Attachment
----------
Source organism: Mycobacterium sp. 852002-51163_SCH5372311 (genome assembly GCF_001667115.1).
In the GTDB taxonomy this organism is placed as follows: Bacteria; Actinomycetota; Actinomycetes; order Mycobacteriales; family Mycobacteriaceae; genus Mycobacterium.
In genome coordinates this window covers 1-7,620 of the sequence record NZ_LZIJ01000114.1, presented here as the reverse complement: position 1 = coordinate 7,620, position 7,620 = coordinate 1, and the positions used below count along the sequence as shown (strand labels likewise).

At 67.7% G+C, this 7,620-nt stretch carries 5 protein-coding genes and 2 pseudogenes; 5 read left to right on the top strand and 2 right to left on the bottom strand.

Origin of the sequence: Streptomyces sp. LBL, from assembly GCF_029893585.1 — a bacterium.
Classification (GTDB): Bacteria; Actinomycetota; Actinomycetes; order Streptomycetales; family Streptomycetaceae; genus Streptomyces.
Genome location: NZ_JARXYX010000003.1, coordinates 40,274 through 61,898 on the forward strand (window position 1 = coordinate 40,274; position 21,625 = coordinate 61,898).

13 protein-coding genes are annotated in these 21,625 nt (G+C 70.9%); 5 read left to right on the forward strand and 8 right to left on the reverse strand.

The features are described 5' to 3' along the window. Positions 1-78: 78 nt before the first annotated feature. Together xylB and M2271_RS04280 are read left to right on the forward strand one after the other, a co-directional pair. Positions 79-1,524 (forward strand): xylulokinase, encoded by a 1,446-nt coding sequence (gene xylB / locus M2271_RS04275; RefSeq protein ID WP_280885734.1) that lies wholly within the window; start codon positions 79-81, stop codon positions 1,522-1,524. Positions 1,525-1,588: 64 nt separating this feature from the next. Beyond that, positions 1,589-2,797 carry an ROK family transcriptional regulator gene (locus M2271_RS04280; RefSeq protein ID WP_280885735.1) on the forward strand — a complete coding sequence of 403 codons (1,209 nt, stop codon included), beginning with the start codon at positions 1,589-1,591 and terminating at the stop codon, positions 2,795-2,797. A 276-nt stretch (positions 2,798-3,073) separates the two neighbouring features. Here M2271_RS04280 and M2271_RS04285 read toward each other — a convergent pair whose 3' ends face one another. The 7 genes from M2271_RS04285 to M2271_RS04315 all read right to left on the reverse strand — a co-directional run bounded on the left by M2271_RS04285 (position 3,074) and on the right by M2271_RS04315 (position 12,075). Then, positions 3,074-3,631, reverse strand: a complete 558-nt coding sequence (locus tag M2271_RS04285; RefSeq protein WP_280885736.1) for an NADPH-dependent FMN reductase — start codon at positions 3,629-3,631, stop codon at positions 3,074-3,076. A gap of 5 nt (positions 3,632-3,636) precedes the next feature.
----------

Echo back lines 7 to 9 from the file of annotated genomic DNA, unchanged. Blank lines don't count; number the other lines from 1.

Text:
Genome location: NZ_JARXYX010000003.1, coordinates 40,274 through 61,898 on the forward strand (window position 1 = coordinate 40,274; position 21,625 = coordinate 61,898).

13 protein-coding genes are annotated in these 21,625 nt (G+C 70.9%); 5 read left to right on the forward strand and 8 right to left on the reverse strand.

The features are described 5' to 3' along the window. Positions 1-78: 78 nt before the first annotated feature. Together xylB and M2271_RS04280 are read left to right on the forward strand one after the other, a co-directional pair. Positions 79-1,524 (forward strand): xylulokinase, encoded by a 1,446-nt coding sequence (gene xylB / locus M2271_RS04275; RefSeq protein ID WP_280885734.1) that lies wholly within the window; start codon positions 79-81, stop codon positions 1,522-1,524. Positions 1,525-1,588: 64 nt separating this feature from the next. Beyond that, positions 1,589-2,797 carry an ROK family transcriptional regulator gene (locus M2271_RS04280; RefSeq protein ID WP_280885735.1) on the forward strand — a complete coding sequence of 403 codons (1,209 nt, stop codon included), beginning with the start codon at positions 1,589-1,591 and terminating at the stop codon, positions 2,795-2,797. A 276-nt stretch (positions 2,798-3,073) separates the two neighbouring features. Here M2271_RS04280 and M2271_RS04285 read toward each other — a convergent pair whose 3' ends face one another. The 7 genes from M2271_RS04285 to M2271_RS04315 all read right to left on the reverse strand — a co-directional run bounded on the left by M2271_RS04285 (position 3,074) and on the right by M2271_RS04315 (position 12,075). Then, positions 3,074-3,631, reverse strand: a complete 558-nt coding sequence (locus tag M2271_RS04285; RefSeq protein WP_280885736.1) for an NADPH-dependent FMN reductase — start codon at positions 3,629-3,631, stop codon at positions 3,074-3,076. A gap of 5 nt (positions 3,632-3,636) precedes the next feature.